Due to a “book minimum tax” requirement in the recently passed Inflation Reduction Act of 2022, the Financial Accounting Standards Board (FASB) may have congressional lobbyists biting at its heels (IRA). Since the 1980s, there hasn’t been a business AMT based on book income from financial statements. And many people in the accounting industry Herndon, VA CPA, are furious about it.
There is a minimal tax provision on the books.
The taxable income for federal income tax purposes may differ dramatically from the book income that a corporation reports on its income statement. Companies that report adjusted financial statement income (AFSI) of more than $1 billion will be required to pay a minimum tax rate of 15% on that income under the IRA, a $740 billion package with provisions on health care, the environment, and taxation.
The minimum tax under the IRA is calculated starting with book income, as opposed to prior computations of the corporate alternative minimum tax, which began with taxable income. The computation of AFSI permits exclusions for items like general business credits and defined pension benefits, in addition to permitting the use of net operating losses and foreign tax credits. According to the federal tax code, a late adjustment also permits accelerated depreciation to lower AFSI.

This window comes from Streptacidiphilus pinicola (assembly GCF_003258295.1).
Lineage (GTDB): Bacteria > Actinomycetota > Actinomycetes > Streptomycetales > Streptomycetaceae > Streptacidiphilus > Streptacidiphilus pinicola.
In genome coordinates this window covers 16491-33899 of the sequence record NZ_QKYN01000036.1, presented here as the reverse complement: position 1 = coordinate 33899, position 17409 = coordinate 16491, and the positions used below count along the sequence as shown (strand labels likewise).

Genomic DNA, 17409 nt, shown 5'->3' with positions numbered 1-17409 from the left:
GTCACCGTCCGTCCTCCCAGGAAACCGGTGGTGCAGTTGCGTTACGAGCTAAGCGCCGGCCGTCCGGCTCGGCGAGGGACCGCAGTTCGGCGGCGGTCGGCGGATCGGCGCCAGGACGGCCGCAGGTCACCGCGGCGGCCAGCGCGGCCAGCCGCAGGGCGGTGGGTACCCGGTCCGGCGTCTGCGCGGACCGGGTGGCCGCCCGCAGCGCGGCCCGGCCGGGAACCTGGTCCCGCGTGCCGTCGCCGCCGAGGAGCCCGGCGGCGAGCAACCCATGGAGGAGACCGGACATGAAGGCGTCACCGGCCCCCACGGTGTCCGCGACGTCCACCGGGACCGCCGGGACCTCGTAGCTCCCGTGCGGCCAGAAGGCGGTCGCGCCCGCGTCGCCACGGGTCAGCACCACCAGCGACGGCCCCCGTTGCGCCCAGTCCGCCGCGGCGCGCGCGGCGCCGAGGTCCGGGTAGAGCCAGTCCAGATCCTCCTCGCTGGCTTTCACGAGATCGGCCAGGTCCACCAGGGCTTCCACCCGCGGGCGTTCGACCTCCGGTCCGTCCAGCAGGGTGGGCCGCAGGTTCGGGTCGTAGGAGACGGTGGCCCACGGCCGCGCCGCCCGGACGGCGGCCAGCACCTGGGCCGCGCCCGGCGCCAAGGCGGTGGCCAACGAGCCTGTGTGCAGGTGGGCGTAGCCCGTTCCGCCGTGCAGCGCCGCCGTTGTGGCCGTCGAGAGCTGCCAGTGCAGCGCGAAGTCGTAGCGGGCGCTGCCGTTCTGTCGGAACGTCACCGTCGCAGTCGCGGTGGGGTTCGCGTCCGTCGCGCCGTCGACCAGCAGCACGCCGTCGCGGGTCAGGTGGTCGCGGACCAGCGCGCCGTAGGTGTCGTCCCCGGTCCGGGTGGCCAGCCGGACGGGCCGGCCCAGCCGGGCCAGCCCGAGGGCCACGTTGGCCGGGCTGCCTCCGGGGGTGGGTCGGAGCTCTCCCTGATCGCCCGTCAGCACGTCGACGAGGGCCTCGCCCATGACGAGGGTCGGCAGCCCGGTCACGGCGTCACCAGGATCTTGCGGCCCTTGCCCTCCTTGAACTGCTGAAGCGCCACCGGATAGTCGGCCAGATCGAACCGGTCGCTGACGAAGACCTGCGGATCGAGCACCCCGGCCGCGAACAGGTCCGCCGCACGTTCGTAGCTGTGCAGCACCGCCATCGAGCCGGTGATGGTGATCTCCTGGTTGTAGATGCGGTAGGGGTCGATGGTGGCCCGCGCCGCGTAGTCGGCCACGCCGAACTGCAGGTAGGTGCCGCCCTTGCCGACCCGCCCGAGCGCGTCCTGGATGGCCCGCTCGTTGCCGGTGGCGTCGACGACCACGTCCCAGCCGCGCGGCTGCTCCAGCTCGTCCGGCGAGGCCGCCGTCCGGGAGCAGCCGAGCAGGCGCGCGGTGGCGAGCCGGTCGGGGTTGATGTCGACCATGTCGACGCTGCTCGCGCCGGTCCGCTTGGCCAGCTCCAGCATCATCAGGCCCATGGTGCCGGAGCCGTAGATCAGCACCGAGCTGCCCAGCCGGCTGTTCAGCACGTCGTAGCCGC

The FASB creates U.S. Generally Accepted Accounting Principles (GAAP) for public and private businesses as well as not-for-profit organizations in the country. This regulatory body is intended to be free from corporate and Congressional influence.
The book minimum tax rule, however, has the potential to give the FASB substantial control over part of the money the federal government receives, which could have important financial ramifications for American businesses.
This clause will go into effect for tax years starting after December 31, 2022. Any corporation that satisfies the average annual AFSI test for one or more prior tax years after December 31, 2021, is subject to it (apart from S corporations, regulated investment companies, and real estate investment trusts). According to the Joint Committee on Taxation’s assessment, approximately 150 corporate taxpayers would be liable for this tax each year.
Federal tax income may be directly affected by changes made to financial accounting regulations. Congress might thus become more interested in the FASB’s work in the future and lobby for or against particular adjustments. For lobbyists and special interests, accounting rules may become a target.